An Acoli dirge from Uganda. The ceremony of Yokko Pala, in which a widow chooses a new husband, is held three or four months after the Guru Lyel, the feast held in honour of the deceased. See also Close To Her Husband.

At this ceremony the widow is introduced to her new husband in the presence of the elders. During the period between the death of the husband and this ceremony, the widow indicates who among the dead man’s brothers should be the guardian of her children. Apart from other economic considerations, to be thus chosen is a vote of confidence; it is also a big step up in the social order. It is the jealousy this causes among clansmen that produces the dirges which are an attack on the living.

Okot p’Bitek, The Horn of My Love (1974) p. 23-4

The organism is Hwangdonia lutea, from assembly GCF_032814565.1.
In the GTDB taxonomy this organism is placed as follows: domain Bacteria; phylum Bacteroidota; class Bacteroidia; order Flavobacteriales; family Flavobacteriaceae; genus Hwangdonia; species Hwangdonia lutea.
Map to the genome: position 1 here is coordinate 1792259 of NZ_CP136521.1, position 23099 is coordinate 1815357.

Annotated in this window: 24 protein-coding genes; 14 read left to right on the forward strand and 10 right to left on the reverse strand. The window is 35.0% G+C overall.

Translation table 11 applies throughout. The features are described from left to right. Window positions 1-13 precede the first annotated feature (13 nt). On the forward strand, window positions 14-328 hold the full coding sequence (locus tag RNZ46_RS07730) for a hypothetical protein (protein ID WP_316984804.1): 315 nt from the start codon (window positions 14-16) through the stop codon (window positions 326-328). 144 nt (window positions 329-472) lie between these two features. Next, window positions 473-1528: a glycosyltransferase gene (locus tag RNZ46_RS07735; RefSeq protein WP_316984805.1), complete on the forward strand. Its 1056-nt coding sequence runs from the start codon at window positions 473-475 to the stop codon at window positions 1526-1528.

If death were not there,
Where would the inheritor get things?
The cattle have been left for the inheritor;
Ee, how would the inheritor get things?
The iron-roofed house has been left for the inheritor;
Ee, if death were not there,
How would the inheritor get rich?
The bicycle has been left for the inheritor;
This inheritor is most lucky!
Ee, brother, tell me,
If death were not there,
Ugly one, whose daughter would have married you?
A wife has been left for the inheritor;
Ee, inheritor, how would you have lived?
The house has been left for the inheritor;
If death were not there,
How would the inheritor get things?

from The Horn of My Love (1974),
by Okot p’Bitek